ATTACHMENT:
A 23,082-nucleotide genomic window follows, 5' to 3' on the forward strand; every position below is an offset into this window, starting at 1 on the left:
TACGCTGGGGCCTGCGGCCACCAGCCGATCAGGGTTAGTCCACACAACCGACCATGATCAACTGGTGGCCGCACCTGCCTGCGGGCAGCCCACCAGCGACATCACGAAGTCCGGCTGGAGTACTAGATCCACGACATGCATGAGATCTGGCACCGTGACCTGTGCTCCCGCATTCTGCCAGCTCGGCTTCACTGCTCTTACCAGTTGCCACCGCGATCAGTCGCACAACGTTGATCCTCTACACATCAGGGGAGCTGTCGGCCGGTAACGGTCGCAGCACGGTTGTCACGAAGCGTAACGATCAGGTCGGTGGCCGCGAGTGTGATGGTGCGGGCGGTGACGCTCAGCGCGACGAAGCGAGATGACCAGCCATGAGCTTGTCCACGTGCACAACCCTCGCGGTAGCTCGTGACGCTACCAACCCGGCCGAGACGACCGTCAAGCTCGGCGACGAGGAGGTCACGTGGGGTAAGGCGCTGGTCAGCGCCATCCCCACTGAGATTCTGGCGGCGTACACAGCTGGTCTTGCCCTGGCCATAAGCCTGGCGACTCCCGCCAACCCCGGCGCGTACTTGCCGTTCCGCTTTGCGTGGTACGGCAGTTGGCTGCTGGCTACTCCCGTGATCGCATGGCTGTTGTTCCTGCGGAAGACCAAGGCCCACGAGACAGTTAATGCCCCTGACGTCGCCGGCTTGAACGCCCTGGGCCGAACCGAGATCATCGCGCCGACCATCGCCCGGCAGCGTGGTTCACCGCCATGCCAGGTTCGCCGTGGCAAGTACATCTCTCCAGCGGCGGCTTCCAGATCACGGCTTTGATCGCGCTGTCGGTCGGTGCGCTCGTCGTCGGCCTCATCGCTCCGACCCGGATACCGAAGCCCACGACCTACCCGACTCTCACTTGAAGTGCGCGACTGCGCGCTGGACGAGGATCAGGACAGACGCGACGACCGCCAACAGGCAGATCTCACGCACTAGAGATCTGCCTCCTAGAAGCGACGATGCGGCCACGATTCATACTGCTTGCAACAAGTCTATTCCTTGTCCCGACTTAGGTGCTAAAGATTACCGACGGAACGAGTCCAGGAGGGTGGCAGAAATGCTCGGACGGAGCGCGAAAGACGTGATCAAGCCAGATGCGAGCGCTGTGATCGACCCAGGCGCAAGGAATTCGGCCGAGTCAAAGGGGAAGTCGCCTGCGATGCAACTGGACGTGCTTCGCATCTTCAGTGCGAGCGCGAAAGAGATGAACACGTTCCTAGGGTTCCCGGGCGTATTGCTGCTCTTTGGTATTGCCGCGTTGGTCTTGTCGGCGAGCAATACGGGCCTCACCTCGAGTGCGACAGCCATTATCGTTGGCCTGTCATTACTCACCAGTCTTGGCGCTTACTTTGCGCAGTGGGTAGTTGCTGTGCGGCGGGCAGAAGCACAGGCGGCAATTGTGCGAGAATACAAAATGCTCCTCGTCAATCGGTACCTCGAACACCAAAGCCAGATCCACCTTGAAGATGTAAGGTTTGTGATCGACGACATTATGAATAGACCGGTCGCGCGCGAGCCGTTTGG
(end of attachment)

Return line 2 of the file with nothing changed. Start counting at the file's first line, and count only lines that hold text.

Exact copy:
TACGCTGGGGCCTGCGGCCACCAGCCGATCAGGGTTAGTCCACACAACCGACCATGATCAACTGGTGGCCGCACCTGCCTGCGGGCAGCCCACCAGCGACATCACGAAGTCCGGCTGGAGTACTAGATCCACGACATGCATGAGATCTGGCACCGTGACCTGTGCTCCCGCATTCTGCCAGCTCGGCTTCACTGCTCTTACCAGTTGCCACCGCGATCAGTCGCACAACGTTGATCCTCTACACATCAGGGGAGCTGTCGGCCGGTAACGGTCGCAGCACGGTTGTCACGAAGCGTAACGATCAGGTCGGTGGCCGCGAGTGTGATGGTGCGGGCGGTGACGCTCAGCGCGACGAAGCGAGATGACCAGCCATGAGCTTGTCCACGTGCACAACCCTCGCGGTAGCTCGTGACGCTACCAACCCGGCCGAGACGACCGTCAAGCTCGGCGACGAGGAGGTCACGTGGGGTAAGGCGCTGGTCAGCGCCATCCCCACTGAGATTCTGGCGGCGTACACAGCTGGTCTTGCCCTGGCCATAAGCCTGGCGACTCCCGCCAACCCCGGCGCGTACTTGCCGTTCCGCTTTGCGTGGTACGGCAGTTGGCTGCTGGCTACTCCCGTGATCGCATGGCTGTTGTTCCTGCGGAAGACCAAGGCCCACGAGACAGTTAATGCCCCTGACGTCGCCGGCTTGAACGCCCTGGGCCGAACCGAGATCATCGCGCCGACCATCGCCCGGCAGCGTGGTTCACCGCCATGCCAGGTTCGCCGTGGCAAGTACATCTCTCCAGCGGCGGCTTCCAGATCACGGCTTTGATCGCGCTGTCGGTCGGTGCGCTCGTCGTCGGCCTCATCGCTCCGACCCGGATACCGAAGCCCACGACCTACCCGACTCTCACTTGAAGTGCGCGACTGCGCGCTGGACGAGGATCAGGACAGACGCGACGACCGCCAACAGGCAGATCTCACGCACTAGAGATCTGCCTCCTAGAAGCGACGATGCGGCCACGATTCATACTGCTTGCAACAAGTCTATTCCTTGTCCCGACTTAGGTGCTAAAGATTACCGACGGAACGAGTCCAGGAGGGTGGCAGAAATGCTCGGACGGAGCGCGAAAGACGTGATCAAGCCAGATGCGAGCGCTGTGATCGACCCAGGCGCAAGGAATTCGGCCGAGTCAAAGGGGAAGTCGCCTGCGATGCAACTGGACGTGCTTCGCATCTTCAGTGCGAGCGCGAAAGAGATGAACACGTTCCTAGGGTTCCCGGGCGTATTGCTGCTCTTTGGTATTGCCGCGTTGGTCTTGTCGGCGAGCAATACGGGCCTCACCTCGAGTGCGACAGCCATTATCGTTGGCCTGTCATTACTCACCAGTCTTGGCGCTTACTTTGCGCAGTGGGTAGTTGCTGTGCGGCGGGCAGAAGCACAGGCGGCAATTGTGCGAGAATACAAAATGCTCCTCGTCAATCGGTACCTCGAACACCAAAGCCAGATCCACCTTGAAGATGTAAGGTTTGTGATCGACGACATTATGAATAGACCGGTCGCGCGCGAGCCGTTTGG